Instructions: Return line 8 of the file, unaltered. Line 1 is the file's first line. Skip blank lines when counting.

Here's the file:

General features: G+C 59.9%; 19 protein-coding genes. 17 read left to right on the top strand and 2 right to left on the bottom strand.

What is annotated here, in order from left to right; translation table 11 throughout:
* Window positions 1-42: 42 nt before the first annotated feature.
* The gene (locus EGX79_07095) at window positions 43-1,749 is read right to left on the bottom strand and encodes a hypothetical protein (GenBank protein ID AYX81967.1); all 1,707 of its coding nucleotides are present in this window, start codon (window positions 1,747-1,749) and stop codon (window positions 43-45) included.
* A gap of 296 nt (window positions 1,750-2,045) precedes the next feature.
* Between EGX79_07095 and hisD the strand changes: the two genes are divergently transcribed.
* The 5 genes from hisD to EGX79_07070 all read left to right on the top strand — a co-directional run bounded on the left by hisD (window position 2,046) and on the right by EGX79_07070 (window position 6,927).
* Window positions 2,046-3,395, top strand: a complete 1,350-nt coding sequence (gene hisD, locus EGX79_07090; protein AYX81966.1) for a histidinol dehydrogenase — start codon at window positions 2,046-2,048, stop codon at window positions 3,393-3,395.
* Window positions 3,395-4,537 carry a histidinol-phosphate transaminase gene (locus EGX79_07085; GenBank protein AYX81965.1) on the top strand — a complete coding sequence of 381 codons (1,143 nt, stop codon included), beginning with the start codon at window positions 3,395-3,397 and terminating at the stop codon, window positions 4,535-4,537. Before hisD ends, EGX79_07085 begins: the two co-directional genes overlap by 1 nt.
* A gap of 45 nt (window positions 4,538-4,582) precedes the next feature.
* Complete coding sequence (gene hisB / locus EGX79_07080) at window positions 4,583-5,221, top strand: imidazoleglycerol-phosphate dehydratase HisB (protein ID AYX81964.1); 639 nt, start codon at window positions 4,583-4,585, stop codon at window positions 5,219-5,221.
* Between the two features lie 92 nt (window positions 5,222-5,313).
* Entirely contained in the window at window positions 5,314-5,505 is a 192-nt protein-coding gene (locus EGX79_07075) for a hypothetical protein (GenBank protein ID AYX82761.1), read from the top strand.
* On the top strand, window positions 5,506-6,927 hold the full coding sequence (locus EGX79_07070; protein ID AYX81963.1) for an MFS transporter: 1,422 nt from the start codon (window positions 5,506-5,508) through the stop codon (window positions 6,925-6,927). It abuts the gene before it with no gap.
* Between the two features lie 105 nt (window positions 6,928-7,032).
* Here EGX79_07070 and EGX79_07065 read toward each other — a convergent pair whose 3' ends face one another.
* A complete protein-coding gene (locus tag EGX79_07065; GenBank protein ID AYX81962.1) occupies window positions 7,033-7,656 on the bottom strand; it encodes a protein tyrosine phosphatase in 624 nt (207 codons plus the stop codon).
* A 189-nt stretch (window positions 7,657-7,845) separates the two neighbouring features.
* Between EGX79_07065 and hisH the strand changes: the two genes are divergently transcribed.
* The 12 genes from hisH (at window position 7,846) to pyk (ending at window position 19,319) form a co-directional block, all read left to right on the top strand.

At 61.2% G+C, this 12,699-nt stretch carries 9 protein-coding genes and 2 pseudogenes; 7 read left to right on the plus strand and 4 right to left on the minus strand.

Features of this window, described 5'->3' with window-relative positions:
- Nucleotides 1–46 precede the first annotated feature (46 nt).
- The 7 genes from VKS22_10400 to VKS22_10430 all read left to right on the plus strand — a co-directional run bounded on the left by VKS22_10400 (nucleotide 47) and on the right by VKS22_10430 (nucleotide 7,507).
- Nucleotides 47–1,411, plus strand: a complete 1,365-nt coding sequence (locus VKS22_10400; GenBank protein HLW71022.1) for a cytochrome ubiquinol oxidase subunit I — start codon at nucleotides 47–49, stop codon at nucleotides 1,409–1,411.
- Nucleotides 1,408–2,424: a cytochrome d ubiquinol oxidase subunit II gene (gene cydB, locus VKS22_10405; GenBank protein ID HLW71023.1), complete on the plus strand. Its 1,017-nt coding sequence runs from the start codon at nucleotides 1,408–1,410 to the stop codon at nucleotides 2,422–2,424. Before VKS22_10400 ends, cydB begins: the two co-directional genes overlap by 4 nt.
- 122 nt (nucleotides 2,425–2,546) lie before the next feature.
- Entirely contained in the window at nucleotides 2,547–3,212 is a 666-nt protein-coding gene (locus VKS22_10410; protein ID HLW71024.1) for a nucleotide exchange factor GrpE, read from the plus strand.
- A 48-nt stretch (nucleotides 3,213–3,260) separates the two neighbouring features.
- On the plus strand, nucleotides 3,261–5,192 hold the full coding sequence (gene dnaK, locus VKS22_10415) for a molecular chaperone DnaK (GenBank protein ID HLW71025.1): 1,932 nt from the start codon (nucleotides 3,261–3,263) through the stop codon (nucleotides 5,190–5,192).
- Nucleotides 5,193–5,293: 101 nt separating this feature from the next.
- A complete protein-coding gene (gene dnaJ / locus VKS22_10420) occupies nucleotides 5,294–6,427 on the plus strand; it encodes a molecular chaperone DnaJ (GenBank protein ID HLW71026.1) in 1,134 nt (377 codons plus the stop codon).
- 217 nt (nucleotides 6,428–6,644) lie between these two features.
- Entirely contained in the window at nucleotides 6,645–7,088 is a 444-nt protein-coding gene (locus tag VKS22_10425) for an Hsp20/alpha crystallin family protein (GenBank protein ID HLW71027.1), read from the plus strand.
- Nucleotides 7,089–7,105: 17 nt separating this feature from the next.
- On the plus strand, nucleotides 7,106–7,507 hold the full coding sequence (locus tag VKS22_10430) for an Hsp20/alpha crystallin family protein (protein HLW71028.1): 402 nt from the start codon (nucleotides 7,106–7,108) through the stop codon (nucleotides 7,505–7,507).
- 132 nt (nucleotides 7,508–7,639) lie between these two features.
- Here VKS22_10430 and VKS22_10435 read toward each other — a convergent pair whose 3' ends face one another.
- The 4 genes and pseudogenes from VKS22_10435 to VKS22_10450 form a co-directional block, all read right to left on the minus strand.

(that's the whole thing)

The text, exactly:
* Window positions 2,046-3,395, top strand: a complete 1,350-nt coding sequence (gene hisD, locus EGX79_07090; protein AYX81966.1) for a histidinol dehydrogenase — start codon at window positions 2,046-2,048, stop codon at window positions 3,393-3,395.